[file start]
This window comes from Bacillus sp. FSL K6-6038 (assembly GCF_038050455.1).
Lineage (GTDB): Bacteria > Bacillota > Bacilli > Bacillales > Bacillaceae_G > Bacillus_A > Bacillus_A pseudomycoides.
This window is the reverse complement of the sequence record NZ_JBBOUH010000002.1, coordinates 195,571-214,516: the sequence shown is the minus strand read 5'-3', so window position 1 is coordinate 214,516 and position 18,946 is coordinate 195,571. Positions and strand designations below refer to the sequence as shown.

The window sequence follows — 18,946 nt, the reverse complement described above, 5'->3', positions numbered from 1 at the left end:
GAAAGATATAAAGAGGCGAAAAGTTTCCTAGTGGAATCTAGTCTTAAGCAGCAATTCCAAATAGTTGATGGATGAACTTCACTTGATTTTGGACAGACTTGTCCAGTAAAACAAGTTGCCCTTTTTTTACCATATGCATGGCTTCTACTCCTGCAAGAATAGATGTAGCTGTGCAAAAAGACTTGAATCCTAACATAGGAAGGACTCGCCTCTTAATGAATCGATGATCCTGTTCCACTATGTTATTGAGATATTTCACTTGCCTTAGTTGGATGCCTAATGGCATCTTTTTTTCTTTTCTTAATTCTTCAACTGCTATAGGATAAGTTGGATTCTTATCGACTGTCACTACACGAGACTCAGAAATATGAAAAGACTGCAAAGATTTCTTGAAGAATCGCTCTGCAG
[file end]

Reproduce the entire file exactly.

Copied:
This window comes from Bacillus sp. FSL K6-6038 (assembly GCF_038050455.1).
Lineage (GTDB): Bacteria > Bacillota > Bacilli > Bacillales > Bacillaceae_G > Bacillus_A > Bacillus_A pseudomycoides.
This window is the reverse complement of the sequence record NZ_JBBOUH010000002.1, coordinates 195,571-214,516: the sequence shown is the minus strand read 5'-3', so window position 1 is coordinate 214,516 and position 18,946 is coordinate 195,571. Positions and strand designations below refer to the sequence as shown.

The window sequence follows — 18,946 nt, the reverse complement described above, 5'->3', positions numbered from 1 at the left end:
GAAAGATATAAAGAGGCGAAAAGTTTCCTAGTGGAATCTAGTCTTAAGCAGCAATTCCAAATAGTTGATGGATGAACTTCACTTGATTTTGGACAGACTTGTCCAGTAAAACAAGTTGCCCTTTTTTTACCATATGCATGGCTTCTACTCCTGCAAGAATAGATGTAGCTGTGCAAAAAGACTTGAATCCTAACATAGGAAGGACTCGCCTCTTAATGAATCGATGATCCTGTTCCACTATGTTATTGAGATATTTCACTTGCCTTAGTTGGATGCCTAATGGCATCTTTTTTTCTTTTCTTAATTCTTCAACTGCTATAGGATAAGTTGGATTCTTATCGACTGTCACTACACGAGACTCAGAAATATGAAAAGACTGCAAAGATTTCTTGAAGAATCGCTCTGCAG